One of his favorite PowerPoint features is the ability to embed video in a presentation slide. “We realized that PowerPoint is the easiest way to do that,” he says.
PowerPoint Designer (exclusive to Office 365) automatically gives you layout and design suggestions when you add a graphic to a slide. Jon agrees Designer is a great time-saver for people who don’t have a design background.
PowerPoint Morph (exclusive to Office 365) adds fluid, video-like animated transitions within slides.
“With Morph, you can go to a slide, move the image and the text out of the way and drag and drop—there’s nothing easier.
“I can also see it moreso in some of my presentations for new business, to bring a dynamic view for what we’ve done, especially in ways to show growth on our side, such as how we have scaled the business and the website. It’s an interesting concept to animate some of that. Moving through a chart or a graph or a series of images brings that dynamic nature to a static image. It’ll have a lot of impact.”
According to Jon, if there’s an opportunity to take a static image and make it dynamic, it’s a great opportunity to add interest to the piece.
Zoom (exclusive to Office 365), gives your presentation more action by letting you zoom in on things you want to emphasize on a slide, or move from one section to another. “Any time you can use a tool to break that monotony is an advantage,” he says.
Innovative ways to use Microsoft products
We’re always curious to see how people use Microsoft products in unconventional ways (or at least ways we hadn’t thought of first).
Jon’s no exception to being able to think creatively outside the box.
“I have used it as a catch and capture tool for the early stages of our company, when we were working on strategic vision things. I have used PPT as a “catch-all” for various ideas. I could group the slides in certain categories, and from there I could throw links directly into PowerPoint, so everything could be hyperlinked, and I could easily pull up the slide that dealt with marketing, or the slide that dealt with content, and dive into those ideas.”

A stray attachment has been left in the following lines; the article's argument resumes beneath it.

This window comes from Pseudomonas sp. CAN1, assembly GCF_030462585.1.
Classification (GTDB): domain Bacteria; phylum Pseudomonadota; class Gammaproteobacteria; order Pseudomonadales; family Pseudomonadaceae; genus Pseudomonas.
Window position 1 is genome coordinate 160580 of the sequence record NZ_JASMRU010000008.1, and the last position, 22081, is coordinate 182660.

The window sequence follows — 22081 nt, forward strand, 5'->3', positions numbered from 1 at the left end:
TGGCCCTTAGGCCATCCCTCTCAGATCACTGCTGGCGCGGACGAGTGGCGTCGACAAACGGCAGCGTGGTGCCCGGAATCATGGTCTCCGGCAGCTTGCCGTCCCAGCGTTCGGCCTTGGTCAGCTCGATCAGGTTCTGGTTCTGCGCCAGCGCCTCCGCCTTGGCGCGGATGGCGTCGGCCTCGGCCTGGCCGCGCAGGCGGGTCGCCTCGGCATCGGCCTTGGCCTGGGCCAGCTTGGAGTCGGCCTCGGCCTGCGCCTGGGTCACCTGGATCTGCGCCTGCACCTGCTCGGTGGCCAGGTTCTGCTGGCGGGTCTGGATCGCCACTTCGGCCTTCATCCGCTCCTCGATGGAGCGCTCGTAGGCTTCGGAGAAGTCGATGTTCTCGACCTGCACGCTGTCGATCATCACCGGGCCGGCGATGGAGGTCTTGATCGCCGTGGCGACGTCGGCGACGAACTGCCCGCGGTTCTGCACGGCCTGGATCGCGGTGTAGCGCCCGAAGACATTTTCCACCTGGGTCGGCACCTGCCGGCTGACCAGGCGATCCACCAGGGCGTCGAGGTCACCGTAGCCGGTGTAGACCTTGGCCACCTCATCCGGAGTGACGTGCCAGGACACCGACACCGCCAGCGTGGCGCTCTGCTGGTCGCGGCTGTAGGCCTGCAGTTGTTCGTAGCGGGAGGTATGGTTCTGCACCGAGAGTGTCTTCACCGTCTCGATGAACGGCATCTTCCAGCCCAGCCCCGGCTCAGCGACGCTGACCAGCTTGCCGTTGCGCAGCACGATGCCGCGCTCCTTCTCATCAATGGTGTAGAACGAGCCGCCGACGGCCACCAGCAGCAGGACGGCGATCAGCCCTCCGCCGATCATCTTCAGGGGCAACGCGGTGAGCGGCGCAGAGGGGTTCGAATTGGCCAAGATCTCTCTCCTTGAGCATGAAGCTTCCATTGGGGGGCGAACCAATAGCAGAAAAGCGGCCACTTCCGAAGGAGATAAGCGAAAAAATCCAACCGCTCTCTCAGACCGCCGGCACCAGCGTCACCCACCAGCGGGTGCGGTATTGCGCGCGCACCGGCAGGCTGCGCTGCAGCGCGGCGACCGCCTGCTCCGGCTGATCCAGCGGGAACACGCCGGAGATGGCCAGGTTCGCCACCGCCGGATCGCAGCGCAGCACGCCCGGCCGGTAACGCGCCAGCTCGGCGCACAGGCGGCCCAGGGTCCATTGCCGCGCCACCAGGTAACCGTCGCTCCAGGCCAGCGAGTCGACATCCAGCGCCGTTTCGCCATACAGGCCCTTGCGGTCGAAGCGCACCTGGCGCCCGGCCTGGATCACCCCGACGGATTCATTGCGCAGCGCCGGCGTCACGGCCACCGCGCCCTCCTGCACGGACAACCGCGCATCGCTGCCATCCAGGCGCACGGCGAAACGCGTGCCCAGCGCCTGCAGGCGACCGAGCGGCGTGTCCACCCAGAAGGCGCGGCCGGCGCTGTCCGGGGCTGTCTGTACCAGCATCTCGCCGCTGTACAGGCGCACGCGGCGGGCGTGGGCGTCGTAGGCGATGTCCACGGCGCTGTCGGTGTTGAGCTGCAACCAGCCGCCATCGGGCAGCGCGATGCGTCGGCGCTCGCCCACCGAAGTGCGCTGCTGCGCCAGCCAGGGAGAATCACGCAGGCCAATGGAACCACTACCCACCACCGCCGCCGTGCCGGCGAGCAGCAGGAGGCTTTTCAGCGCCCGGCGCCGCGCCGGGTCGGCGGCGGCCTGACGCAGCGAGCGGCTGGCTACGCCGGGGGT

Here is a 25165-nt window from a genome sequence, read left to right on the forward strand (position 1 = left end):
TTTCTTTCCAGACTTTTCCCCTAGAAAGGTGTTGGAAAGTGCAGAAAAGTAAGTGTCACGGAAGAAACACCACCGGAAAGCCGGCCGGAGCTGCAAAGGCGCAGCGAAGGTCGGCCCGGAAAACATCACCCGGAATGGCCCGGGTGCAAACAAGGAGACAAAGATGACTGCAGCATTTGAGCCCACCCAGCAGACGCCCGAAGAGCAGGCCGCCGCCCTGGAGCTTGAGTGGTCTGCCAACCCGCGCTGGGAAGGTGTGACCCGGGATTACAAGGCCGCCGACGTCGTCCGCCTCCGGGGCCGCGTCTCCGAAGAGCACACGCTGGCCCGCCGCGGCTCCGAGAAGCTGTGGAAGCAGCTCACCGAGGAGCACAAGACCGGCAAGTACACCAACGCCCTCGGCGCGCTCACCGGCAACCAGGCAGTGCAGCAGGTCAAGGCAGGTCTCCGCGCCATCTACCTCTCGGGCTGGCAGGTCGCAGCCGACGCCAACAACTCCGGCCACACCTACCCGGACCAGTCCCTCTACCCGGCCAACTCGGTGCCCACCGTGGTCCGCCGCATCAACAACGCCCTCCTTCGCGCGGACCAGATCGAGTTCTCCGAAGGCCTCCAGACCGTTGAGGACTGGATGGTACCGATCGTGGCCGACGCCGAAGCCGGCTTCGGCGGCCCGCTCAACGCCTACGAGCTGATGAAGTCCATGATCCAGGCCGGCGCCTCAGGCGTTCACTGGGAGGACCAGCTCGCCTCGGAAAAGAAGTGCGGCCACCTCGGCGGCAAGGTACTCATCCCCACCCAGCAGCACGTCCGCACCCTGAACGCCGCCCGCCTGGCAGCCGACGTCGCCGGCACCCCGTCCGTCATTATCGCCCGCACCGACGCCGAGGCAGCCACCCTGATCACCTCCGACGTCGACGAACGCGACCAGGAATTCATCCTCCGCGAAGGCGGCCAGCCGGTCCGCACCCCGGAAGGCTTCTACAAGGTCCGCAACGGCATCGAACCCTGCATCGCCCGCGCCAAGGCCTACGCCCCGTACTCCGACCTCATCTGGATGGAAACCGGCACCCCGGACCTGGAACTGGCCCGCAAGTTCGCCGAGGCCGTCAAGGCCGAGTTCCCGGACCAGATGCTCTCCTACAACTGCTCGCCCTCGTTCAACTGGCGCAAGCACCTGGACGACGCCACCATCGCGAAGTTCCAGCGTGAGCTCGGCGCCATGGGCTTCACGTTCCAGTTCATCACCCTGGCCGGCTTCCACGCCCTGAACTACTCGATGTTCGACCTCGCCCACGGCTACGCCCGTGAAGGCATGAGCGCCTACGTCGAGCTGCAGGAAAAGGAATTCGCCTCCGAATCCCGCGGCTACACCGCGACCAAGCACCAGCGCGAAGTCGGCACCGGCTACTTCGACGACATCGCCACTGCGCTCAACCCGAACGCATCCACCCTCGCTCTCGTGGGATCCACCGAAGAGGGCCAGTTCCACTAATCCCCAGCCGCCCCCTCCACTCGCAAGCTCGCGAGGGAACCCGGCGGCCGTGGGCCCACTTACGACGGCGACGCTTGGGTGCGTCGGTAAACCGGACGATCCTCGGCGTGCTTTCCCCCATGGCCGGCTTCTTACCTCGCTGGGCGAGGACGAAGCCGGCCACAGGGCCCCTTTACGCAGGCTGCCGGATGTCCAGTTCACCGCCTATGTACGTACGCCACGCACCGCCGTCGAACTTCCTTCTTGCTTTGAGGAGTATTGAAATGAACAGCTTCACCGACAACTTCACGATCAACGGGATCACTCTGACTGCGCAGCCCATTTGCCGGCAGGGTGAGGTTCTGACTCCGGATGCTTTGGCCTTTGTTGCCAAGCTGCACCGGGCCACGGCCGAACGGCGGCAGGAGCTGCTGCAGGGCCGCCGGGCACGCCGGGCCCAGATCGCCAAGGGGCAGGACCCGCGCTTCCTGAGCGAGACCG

As to future projects and potential partners for Galvanized Media, Jon’s looking forward to 2017.
“Being able to take out our core presentation and adapt that to show these partners how our goals are aligned and how our resources help fill a void that they have—that’s incredibly important. If I use PowerPoint a few times a month now, I’m hoping that is ramping up to a couple of times per week.”
Even though he’s been using it for years, Jon still marvels at how universally regarded PowerPoint is.
“I’ve never walked into a conference room and had it not work or have nobody understand it. By removing that learning curve, it helps speed our pace of business.”
Many thanks to Jon Hammond for sharing his thoughts on creating an impactful, effective presentation.
—Jon Hammond’s time is valuable, so we’ve compensated him for taking the time to share his story.